It isn't very often that I use a cookbook. I tend to gaze at them now and then, often for inspiration more than to study how something is done or to check measurements. Therefore, I am surprised at what I am about to say: I love The Northern Heartland Kitchen and since it arrived in the mail, nary a day has gone by when neither my wife nor I has picked it up.
At first, it was mere fascination. We could hardly believe that a cookbook was written for us, here, in the middle North of the country. Not only that, author Beth Dooley begins the book with a section dedicated to Autumn, with 41 recipes with tantalizing names; there was fresh chestnut soup, venison medallions with juniper and gin, heartland polenta with mushroom ragout, scandanavian brown beans with a kick, honey pumpkin ginger pie and a cranberry cordial. Plus, with Thanksgiving in the air, I was pleased to see the practical recipes; Thanksgiving bird-fast!, basic sage stuffing, Thanksgiving mashed potatoes and a savory cranberry compote.
Needless to say, we dove in. First up, after a peek into the fridge, was to use up the abundance of brussels sprouts. We were immediately drawn to a recipe called, "oven-blasted brussels sprouts". How could we resist. The beauty of this book is the inherent simplicity here. Nothing too crazy, just well-tested and honed recipes with clear instructions and an array of creative methodology. For these sprouts, you "blast" them in a 450 degree oven, which caramelizes them while leaving them with a nice snap. They were sweet and simple.
Next on the list was to use up some locally made sausage that we were excited to try. There was a recipe in the winter section titled, "sausage with apples and onions". This was perfect for us. We always have a few bags of apples in the garage from the in-laws and there is only so much apple sauce, cobbler and pies that one family can eat. Again, it was simple--just six ingredients.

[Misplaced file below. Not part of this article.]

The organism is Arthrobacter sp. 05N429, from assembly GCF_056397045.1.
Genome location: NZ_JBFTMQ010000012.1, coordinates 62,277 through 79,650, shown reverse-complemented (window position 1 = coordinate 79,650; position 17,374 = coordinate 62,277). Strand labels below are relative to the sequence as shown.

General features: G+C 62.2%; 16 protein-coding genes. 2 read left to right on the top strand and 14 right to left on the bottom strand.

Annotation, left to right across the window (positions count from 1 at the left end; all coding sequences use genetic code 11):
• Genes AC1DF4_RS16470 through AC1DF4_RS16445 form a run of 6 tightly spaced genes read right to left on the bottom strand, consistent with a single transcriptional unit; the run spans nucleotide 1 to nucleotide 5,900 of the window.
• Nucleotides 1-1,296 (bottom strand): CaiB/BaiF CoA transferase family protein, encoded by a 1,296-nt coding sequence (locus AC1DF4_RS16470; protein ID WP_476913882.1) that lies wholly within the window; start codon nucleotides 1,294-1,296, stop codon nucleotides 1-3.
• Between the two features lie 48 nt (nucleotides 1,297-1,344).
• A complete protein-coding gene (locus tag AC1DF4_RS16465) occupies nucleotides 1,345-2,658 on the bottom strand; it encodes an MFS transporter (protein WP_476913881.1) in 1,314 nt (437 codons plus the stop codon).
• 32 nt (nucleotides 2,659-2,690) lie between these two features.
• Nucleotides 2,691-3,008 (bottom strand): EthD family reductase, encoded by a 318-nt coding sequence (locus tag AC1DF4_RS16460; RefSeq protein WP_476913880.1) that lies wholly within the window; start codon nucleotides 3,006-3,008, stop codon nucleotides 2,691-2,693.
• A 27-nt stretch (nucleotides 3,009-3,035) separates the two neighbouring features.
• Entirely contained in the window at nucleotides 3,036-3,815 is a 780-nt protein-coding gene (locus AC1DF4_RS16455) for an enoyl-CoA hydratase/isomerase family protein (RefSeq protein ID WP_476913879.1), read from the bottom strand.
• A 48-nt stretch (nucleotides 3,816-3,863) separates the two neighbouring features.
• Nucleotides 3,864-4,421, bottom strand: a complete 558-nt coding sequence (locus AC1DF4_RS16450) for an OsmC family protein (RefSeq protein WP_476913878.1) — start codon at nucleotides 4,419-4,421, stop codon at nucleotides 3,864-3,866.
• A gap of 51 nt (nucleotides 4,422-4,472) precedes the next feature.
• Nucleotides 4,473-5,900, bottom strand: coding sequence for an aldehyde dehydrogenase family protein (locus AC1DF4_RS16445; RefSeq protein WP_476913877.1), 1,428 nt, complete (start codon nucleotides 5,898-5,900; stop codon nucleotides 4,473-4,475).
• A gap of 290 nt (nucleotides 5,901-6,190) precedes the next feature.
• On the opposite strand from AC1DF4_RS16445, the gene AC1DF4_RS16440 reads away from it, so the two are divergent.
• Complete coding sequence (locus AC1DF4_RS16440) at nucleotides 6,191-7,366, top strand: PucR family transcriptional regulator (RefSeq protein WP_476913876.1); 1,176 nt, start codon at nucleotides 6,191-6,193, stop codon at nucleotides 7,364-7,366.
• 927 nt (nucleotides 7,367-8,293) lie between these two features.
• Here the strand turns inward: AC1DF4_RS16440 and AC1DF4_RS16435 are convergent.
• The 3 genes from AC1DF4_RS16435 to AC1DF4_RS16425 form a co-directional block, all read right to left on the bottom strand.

If you see a pattern forming here, you are correct. The beauty of this book is that if you shop at the farmers market and other places selling local fare, it fits right in. Whatever you come home with, from kohlrabi to horseradish, its in the book. This works for me. I like to go see what is at the market, come home, and then figure out what to eat. All too often, when working out of a cookbook, you find a recipe, make a list, and then go find the ingredients. Plus, since it is organized by season, you are not limited to searching the index.
It also works for those who like to go out and find their own food. Fishermen will find recipes for cornmeal dusted panfish, planked whitefish and more. Hunters will find recipes using rabbit, pheasant, venison and duck. There are also a few recipes using wild mushrooms for the many foragers or those who buy wild mushrooms from the market. With over 200 recipes based on our Northern climate and seasons, this book should work for just about anyone whose winters involve snow and summers are inhabited by mosquitos.
Finally, I really appreciate the sections at the beginning of every season listing "five dishes in five minutes or less", featuring radicchio, sunchokes, bacon, sweet corn, etc. All in all, this has proven to be a very useful cookbook for a whole range of food lovers, whether you want to learn a bit, find some inspiration, or dive in and cook.
Real Cornbread (from The Northern Heartland Kitchen)
- Softened butter to grease pan
- 1 c unbleached all purpose flour
- 1 c coarse yellow cornmeal
- 1 1/2 t baking powder
- 1/4 t baking soda
- 1/2 t salt
- 1/4 c honey
- 1 c buttermilk (I used yogurt)
- 1 egg, beaten
- 1/4 c corn oil (I used melted butter)
Preheat your oven to 375.
Grease a 9x9 pan, a large loaf pan or a muffin pan.
Mix the dry in one bowl and the wet in another.
Whisk together until just combined.
Place mixture in greased pan, making sure that it is not more than 2/3 full.
Bake until golden and a toothpick inserted into the center comes out clean (approx 20-25 minutes for a pan or 10-15 minutes for muffins).
Cool on a wire rack and turn out of the pan after 5 minutes.
Sausage with Apples and Onions (from The Northern Heartland Kitchen)
- 1 pound Italian sausage, cut into 3-4 inch pieces
- 3 T unsalted butter (I used more, possibly due to my cast iron pans)
- 1/2 - 1 c water, as needed
- 4 medium onions, chopped
- 4 tart apples, cored and chopped
- 1/4-1/2 c apple cider
Place sausages in a skillet with enough water so that they are almost half covered. Cook over med to med-low heat until water has evaporated, 15-20 minutes. Add 1 T butter and brown sausage. Set aside.
Add remaining butter to pan and cook onions until wilted, about 4-5 minutes. Add apples and cook mixture until lightly browned, about 3 minutes. Pour enough cider into the pan to cover the bottom and stir to remove any bits stuck to the pan. Continue to cook until the liquid is reduced and forms a thick glaze.
Spoon the apples and onions over the sausage and serve with thick, crusty bread or potatoes.
Many thanks to the folks at the U of M press for the review copy of Beth Dooley's The Northern Heartland Kitchen.